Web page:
Also, bear in mind that many balance transfer offers don’t guarantee that you will actually receive a 0% balance transfer for the maximum number of months in the introductory period. Your credit score determines what you actually get. Unless you have excellent credit, you could wind up with a low-interest balance transfer for a fraction of the time that you expected.

Decoding Grace Period Terms

Here’s a real-life example from Discover that indicates that you will pay interest on new purchases, with no grace period, if you take advantage of a balance transfer offer:

“You can avoid interest on new purchases you make if you pay your entire balance in full each month. This means unless you have a 0% introductory purchase APR, you will pay interest on new purchases if you do not pay the balances you transfer under the offer in full by the first payment due date.”

Citi puts it this way:

“If you transfer a balance, interest will be charged on your purchases unless you pay your entire balance (including any balance transfers) by the due date each month or you have a 0% promotional APR on purchases.” 

Wells Fargo is somewhat clearer—and at least uses the term “grace period”:

“If you transfer amounts owed to another creditor and maintain a balance on this credit card account, you will not qualify for future grace periods on new purchases as long as a balance remains on this account.” 

Keep in mind the CFPB’s warning that consumers may not be able to find the information that they need in the fine print. Sometimes these statements aren’t even in the credit card offer itself, but elsewhere on the credit card issuer’s website, such as in a help, FAQ, or customer service area.

How to Avoid the Balance Transfer Trap

If the terms of the grace period for purchases after you do a balance transfer are unclear to you, then you have three options:

1. Take a pass on the offer, and look for one with clearer terms.

2. Go for the 0% balance transfer offer, but don’t use the card for any purchases until you’ve completely paid off the balance transfer.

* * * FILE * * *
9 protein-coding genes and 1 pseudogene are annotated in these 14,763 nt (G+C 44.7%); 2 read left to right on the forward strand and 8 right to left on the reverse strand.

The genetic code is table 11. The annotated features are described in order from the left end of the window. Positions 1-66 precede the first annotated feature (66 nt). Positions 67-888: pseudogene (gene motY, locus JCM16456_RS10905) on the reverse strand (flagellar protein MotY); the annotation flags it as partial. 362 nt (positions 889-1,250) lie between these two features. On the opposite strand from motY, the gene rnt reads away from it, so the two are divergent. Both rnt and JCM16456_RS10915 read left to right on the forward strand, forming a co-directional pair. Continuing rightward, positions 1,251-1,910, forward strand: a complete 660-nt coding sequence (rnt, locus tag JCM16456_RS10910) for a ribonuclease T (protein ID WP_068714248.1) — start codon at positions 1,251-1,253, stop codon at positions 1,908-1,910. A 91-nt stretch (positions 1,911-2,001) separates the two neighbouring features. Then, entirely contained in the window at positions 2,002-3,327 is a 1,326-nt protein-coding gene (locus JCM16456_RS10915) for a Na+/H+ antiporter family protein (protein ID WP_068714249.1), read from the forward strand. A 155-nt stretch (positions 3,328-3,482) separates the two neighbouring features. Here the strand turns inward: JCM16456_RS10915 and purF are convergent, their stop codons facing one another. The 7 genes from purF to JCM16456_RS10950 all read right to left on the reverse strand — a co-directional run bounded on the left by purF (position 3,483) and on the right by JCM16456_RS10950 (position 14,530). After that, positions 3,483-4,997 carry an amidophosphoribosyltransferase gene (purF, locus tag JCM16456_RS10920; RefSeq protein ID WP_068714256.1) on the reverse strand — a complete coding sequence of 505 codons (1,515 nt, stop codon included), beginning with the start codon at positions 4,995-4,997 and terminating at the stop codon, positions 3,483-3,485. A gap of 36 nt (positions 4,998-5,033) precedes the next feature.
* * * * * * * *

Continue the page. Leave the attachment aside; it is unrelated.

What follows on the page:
3. Choose a credit card that offers a 0% introductory APR for the same number of months on both balance transfers and new purchases. Numerous such offers are advertised in the market.

The Bottom Line

If you want to accept a balance transfer offer, don’t assume that the only costs are the balance transfer fee plus the interest rate, if any, charged on the transferred balance. If you use the card to make new purchases, be aware that you may incur interest on those charges from the day you make them, rather than getting the interest-free grace period that you normally receive when you pay off your purchases in full, on or before the billing due date.

The fact of the matter is that not all credit cards are created equal, and some balance transfer cards are better than others. It’s best not to apply for any new credit card with the goal of using its balance transfer promotion until you know exactly how balance transfers work with the issuer and if the transfer will eliminate the grace period on any new purchases.

Article Sources
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  1. U.S. Congress. “H.R.627 — Credit CARD Act of 2009,” Section 106.

  2. Consumer Financial Protection Bureau. “What Is a Grace Period for a Credit Card?

  3. Consumer Financial Protection Bureau. “Marketing of Credit Card Promotion APR Offers,” Page 1.

  4. Consumer Financial Protection Bureau. “Marketing of Credit Card Promotion APR Offers,” Page 4.

  5. Discover. “Balance Transfer.”

  6. Citi. “Credit Card Balance Transfers 101.”

  7. Wells Fargo. “Balance Transfer,” Footnote #1.